Genell Jefferies and Denise Rivers | Staff reporters
Posted April 15, 2014; 2:30p.m.
Published Legacy April 15, 2014
Security on school campuses has become one of the most talked about issues amongst students, law enforcement and the general public. This is largely due to several shootings, stabbings and other incidents that have plagued school grounds. The most recent incident occurred at a Pittsburg high school just days ago on April 9, during which a 16 year old male student stabbed 21 of his schoolmates and one faculty member. Luckily in this particular case all of the injured parties are expected to survive, but that does not take away from the severity of the matter.
Providing students with a safe learning environment is one of the main priorities for all colleges and universities. Lindenwood’s staff of 22 security officers are faced with the task of ensuring the safety of students, staff and faculty 24 hours a day, 7 days a week. Because of the constant growth of population, some are starting to wonder if it is time that LU gets its own police department on campus.
Sophomore, Meredith Owen, agrees after her campus house was broken into three times over winter break. “If security can’t do anything but take reports, maybe we do need a police force.”
Owen stated the intruder stole money and cards from her house. She has filed a police report but the thief has not been found. This year was Owen’s first time living in campus housing. S
She admits that although security changed locks on the door and the intruder triumphed a third time she still “feels safe on campus.” Owen says that something needs to be done about the quality of the doors for women’s housing. “Locks are a big issue,” she said.
LU student, Morgan Albertson, has a different view. Albertson parked his car at J. Scheidegger near the pond on Feb. 22, and left his door unlocked. “I don’t normally keep my door unlocked,” he said.
There were scratches around the lock so Albertson believes they would have broken in anyway. His car insurance and backpack with merchandise that cost $200 were stolen from the car and later found in the nearby pond.
He said security told him that crime on this campus is rare. They said that the campus was safe. “They are a bald faced lie,” he said. He thinks security isn’t being honest about what happens on campus.
Albertson notified the police of the incident a few days later since security hadn’t. He said security discouraged him from calling the police. “Anytime they tell students not to call the police they are abusing their power,” he said.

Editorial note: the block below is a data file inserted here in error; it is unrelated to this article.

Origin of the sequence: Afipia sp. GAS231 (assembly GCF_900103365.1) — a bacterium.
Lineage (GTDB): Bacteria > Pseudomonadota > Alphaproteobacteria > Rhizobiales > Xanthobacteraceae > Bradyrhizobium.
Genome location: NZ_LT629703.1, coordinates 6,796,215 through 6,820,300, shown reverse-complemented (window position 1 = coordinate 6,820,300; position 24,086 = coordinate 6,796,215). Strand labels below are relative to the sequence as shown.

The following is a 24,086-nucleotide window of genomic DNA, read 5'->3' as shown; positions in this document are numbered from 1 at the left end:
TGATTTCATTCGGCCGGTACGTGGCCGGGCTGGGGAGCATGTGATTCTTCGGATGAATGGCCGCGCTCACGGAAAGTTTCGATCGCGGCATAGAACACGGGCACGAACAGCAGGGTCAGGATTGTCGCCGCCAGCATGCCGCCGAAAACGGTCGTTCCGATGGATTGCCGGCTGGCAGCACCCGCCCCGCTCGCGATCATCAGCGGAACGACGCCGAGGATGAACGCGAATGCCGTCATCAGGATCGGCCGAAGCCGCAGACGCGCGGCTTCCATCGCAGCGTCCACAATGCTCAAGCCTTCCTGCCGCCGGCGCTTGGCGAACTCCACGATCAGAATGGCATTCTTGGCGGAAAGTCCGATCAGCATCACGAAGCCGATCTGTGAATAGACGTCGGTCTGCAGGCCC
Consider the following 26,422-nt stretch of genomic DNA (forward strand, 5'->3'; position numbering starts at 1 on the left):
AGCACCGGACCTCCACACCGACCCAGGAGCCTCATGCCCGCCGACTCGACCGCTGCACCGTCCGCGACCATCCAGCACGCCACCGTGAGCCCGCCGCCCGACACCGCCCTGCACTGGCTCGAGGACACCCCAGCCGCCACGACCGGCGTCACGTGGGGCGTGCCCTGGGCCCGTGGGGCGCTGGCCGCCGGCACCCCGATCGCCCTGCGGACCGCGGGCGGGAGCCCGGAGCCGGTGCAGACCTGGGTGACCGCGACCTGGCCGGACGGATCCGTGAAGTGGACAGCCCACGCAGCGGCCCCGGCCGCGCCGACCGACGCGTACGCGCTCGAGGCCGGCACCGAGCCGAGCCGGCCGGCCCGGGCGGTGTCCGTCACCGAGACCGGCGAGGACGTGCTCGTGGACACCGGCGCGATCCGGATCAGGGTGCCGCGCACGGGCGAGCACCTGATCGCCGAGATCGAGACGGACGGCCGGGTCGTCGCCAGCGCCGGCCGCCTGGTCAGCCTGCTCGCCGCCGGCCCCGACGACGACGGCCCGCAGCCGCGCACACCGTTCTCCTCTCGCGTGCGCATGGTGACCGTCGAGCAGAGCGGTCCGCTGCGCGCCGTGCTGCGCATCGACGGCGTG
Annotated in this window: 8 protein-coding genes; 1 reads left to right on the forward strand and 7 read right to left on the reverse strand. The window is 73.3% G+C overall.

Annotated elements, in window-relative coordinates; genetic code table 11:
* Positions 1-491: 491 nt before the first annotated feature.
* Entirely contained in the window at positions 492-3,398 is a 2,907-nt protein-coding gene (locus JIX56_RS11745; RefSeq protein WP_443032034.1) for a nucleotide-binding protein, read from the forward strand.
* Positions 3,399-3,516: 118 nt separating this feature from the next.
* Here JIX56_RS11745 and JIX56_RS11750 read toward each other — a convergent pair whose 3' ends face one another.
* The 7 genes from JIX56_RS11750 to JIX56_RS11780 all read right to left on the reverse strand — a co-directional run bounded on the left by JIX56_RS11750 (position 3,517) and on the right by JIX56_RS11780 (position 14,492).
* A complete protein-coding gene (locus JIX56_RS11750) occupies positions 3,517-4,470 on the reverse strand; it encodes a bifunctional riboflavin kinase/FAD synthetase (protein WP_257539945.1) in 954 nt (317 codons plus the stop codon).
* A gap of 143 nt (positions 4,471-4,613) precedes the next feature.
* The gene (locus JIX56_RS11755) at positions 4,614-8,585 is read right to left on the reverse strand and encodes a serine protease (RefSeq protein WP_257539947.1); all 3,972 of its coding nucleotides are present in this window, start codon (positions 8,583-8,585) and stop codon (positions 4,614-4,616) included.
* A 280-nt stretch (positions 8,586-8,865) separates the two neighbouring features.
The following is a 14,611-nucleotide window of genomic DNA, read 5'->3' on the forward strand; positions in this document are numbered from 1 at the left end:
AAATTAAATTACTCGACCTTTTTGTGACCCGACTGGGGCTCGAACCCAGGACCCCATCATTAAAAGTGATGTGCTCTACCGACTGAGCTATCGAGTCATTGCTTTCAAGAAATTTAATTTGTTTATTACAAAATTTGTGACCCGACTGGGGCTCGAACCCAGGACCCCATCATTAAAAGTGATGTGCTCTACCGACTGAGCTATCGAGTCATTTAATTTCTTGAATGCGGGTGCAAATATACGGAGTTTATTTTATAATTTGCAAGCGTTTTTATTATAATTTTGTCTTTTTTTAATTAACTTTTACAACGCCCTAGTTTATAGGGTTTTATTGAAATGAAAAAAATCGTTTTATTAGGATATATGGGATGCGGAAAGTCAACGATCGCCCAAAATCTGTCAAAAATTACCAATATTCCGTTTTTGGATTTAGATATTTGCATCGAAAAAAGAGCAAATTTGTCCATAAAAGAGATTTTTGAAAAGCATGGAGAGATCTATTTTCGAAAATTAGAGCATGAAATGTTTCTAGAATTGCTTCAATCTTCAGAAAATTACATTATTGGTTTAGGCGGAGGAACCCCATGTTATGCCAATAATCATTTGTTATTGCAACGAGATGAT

But he does not believe that the campus needs a police force. “I had a bad experience with police …..I think that’s a step in the wrong direction.”
Junior, Jam Mays, said, “We have thousands of residential students, and even more commuters. I think that it’s definitely time that we welcome an official police department on campus. I just don’t see how 22 security officers, most unarmed, can oversee the safety of such a massive student body.”
Likewise, several others say LU should have its own police department, including graduate student Mladin Viskovic. “Although the current security staff that we have in place does a decent job, I would feel much safer if we had a police department with armed officers who have real life experience,” said Viskovic.
With curiosity arising among the student body regarding this issue, perhaps now the question is, how do we go about getting an official police department on campus?
Head of security, John Bowman said, “Washington University is the only private university with their own police department,” he said. He stated that other Missouri universities are stated funded and ultimately LU would need state approval to get its own police department.
According to a recent poll conducted by the LU Legacy, nearly 50 percent of students report that they only feel safe on campus half of the time. Another 6 percent of students report that they almost never feel safe on campus. These numbers suggest that maybe a police department on campus is necessary to ensure the safety of students and faculty.
For more information on LU’s current security measures or to inquire about alternative security tactics, contact John Bowman at firstname.lastname@example.org or by telephone at 636-949-4687.